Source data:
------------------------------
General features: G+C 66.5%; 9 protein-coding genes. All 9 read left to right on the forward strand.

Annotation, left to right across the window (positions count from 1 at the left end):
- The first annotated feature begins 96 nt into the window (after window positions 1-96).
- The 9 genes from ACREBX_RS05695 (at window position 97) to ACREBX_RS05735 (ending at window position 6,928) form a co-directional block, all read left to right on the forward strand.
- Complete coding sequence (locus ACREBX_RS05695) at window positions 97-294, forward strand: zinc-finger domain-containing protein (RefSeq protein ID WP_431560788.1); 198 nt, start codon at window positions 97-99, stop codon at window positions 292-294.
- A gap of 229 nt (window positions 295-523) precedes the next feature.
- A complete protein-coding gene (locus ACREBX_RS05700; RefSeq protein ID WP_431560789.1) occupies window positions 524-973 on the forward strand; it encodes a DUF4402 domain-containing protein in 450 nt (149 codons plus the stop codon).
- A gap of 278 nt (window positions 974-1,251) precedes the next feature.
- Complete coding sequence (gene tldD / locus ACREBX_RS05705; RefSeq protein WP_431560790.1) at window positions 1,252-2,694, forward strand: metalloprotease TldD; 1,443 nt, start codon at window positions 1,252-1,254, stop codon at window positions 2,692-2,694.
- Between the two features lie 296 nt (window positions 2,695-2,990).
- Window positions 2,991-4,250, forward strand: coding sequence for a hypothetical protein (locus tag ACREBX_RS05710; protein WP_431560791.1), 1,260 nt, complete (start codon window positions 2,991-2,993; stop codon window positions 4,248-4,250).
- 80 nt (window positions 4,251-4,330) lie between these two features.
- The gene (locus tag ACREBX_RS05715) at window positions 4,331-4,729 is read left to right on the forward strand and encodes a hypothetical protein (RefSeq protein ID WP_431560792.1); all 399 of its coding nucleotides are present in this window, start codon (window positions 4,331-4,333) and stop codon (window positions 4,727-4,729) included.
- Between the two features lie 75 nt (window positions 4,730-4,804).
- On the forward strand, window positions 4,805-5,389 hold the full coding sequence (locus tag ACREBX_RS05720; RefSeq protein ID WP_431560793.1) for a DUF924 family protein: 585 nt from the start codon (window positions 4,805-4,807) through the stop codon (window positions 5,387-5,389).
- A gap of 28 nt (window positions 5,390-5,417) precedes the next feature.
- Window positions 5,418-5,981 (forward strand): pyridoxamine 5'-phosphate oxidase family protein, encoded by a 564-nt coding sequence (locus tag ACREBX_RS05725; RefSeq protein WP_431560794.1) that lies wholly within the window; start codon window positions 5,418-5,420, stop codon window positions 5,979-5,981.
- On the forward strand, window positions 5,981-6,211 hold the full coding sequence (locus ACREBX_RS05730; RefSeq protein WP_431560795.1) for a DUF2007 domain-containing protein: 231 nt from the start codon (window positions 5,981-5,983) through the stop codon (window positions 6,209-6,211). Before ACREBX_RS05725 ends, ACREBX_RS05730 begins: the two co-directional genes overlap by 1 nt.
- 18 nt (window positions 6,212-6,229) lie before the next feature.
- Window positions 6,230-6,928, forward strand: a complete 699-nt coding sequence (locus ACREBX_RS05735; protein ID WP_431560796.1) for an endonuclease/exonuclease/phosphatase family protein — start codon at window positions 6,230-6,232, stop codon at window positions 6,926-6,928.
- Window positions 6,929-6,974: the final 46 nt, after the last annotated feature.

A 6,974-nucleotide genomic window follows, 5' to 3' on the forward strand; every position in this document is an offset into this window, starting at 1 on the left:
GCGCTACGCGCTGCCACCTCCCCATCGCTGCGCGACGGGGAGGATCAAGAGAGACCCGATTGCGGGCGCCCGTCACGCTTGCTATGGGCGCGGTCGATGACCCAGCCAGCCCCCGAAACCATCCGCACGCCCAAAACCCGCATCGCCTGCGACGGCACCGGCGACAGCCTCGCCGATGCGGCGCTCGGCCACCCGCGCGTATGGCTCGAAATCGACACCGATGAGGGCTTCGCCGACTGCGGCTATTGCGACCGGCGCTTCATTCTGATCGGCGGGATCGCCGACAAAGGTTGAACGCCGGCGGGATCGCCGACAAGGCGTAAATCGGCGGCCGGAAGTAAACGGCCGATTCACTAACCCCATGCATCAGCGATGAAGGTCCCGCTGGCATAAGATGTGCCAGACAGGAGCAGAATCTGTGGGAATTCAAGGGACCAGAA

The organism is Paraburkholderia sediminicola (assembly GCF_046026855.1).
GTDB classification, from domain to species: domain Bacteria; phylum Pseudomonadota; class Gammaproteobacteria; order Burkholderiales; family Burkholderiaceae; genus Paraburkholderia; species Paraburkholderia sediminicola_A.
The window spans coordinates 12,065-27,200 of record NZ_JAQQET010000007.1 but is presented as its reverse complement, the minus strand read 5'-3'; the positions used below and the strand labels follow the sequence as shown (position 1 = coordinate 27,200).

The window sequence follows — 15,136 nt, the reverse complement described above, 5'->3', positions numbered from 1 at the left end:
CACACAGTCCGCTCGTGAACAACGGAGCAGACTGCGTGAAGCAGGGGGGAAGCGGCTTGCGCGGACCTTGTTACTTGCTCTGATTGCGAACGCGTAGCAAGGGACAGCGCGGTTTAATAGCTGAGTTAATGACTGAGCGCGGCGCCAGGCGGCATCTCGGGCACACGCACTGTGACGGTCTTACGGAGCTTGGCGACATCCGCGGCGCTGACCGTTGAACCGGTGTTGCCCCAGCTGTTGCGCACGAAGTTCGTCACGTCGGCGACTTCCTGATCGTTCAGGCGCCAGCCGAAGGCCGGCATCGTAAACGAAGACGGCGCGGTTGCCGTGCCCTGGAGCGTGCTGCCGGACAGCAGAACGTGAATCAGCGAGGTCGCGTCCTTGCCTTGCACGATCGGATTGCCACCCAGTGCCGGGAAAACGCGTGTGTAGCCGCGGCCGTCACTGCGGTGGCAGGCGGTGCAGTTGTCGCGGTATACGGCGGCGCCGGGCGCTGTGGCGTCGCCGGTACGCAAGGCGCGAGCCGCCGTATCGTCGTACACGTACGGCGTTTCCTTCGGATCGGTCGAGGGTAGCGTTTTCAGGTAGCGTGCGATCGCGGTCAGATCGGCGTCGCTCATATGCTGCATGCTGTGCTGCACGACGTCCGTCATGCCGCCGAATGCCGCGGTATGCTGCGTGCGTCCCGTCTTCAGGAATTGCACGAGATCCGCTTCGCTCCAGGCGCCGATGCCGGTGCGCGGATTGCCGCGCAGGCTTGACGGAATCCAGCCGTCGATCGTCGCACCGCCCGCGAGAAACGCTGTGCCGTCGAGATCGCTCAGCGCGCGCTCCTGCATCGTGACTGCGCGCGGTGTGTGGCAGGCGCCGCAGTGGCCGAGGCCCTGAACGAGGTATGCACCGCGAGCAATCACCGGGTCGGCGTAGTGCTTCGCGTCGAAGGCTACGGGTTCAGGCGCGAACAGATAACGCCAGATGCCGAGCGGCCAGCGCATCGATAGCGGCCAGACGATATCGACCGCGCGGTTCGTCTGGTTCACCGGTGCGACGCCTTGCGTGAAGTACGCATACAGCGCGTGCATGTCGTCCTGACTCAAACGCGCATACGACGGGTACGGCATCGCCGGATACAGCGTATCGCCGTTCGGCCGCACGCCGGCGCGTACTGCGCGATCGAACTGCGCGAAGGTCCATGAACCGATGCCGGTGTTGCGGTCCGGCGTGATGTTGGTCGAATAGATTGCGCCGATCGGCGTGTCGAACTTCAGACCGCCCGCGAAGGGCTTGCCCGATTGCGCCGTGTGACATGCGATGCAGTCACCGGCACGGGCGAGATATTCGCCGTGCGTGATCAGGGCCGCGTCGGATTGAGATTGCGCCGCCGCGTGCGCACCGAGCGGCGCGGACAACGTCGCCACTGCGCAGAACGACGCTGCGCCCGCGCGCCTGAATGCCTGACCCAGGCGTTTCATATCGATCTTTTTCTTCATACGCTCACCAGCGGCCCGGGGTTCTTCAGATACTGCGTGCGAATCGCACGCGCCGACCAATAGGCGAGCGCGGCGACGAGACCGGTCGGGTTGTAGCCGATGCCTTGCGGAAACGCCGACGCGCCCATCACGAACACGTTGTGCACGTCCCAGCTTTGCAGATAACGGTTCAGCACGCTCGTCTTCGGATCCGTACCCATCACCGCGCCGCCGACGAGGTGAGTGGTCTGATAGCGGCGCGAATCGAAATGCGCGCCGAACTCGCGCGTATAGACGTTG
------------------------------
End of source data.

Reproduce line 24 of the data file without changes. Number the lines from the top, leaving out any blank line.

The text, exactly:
The organism is Paraburkholderia sediminicola (assembly GCF_046026855.1).